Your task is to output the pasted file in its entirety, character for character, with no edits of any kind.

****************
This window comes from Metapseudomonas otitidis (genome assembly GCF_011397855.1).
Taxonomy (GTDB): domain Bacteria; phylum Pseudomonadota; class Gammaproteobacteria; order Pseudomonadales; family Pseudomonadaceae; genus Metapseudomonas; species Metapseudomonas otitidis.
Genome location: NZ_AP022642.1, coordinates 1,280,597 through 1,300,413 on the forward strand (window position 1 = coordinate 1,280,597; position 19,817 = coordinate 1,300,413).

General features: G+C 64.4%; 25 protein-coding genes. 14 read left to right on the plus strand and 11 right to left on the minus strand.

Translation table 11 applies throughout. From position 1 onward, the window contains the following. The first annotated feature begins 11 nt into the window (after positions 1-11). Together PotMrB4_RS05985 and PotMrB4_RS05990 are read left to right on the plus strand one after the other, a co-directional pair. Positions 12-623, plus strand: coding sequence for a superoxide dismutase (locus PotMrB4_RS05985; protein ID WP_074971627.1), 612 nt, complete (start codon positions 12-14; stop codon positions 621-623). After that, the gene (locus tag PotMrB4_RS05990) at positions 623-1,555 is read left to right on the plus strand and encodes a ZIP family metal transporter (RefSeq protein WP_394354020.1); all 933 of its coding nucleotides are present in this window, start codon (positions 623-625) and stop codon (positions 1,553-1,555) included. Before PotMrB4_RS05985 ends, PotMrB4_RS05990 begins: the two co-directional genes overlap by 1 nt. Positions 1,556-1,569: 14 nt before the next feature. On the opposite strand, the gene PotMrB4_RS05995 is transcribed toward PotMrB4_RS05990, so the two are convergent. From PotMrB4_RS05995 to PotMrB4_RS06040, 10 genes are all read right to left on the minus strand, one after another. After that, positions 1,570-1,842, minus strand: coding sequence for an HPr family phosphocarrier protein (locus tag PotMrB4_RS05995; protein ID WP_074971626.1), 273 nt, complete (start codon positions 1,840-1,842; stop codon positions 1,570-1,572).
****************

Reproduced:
This window comes from Metapseudomonas otitidis (genome assembly GCF_011397855.1).
Taxonomy (GTDB): domain Bacteria; phylum Pseudomonadota; class Gammaproteobacteria; order Pseudomonadales; family Pseudomonadaceae; genus Metapseudomonas; species Metapseudomonas otitidis.
Genome location: NZ_AP022642.1, coordinates 1,280,597 through 1,300,413 on the forward strand (window position 1 = coordinate 1,280,597; position 19,817 = coordinate 1,300,413).

General features: G+C 64.4%; 25 protein-coding genes. 14 read left to right on the plus strand and 11 right to left on the minus strand.

Translation table 11 applies throughout. From position 1 onward, the window contains the following. The first annotated feature begins 11 nt into the window (after positions 1-11). Together PotMrB4_RS05985 and PotMrB4_RS05990 are read left to right on the plus strand one after the other, a co-directional pair. Positions 12-623, plus strand: coding sequence for a superoxide dismutase (locus PotMrB4_RS05985; protein ID WP_074971627.1), 612 nt, complete (start codon positions 12-14; stop codon positions 621-623). After that, the gene (locus tag PotMrB4_RS05990) at positions 623-1,555 is read left to right on the plus strand and encodes a ZIP family metal transporter (RefSeq protein WP_394354020.1); all 933 of its coding nucleotides are present in this window, start codon (positions 623-625) and stop codon (positions 1,553-1,555) included. Before PotMrB4_RS05985 ends, PotMrB4_RS05990 begins: the two co-directional genes overlap by 1 nt. Positions 1,556-1,569: 14 nt before the next feature. On the opposite strand, the gene PotMrB4_RS05995 is transcribed toward PotMrB4_RS05990, so the two are convergent. From PotMrB4_RS05995 to PotMrB4_RS06040, 10 genes are all read right to left on the minus strand, one after another. After that, positions 1,570-1,842, minus strand: coding sequence for an HPr family phosphocarrier protein (locus tag PotMrB4_RS05995; protein ID WP_074971626.1), 273 nt, complete (start codon positions 1,840-1,842; stop codon positions 1,570-1,572).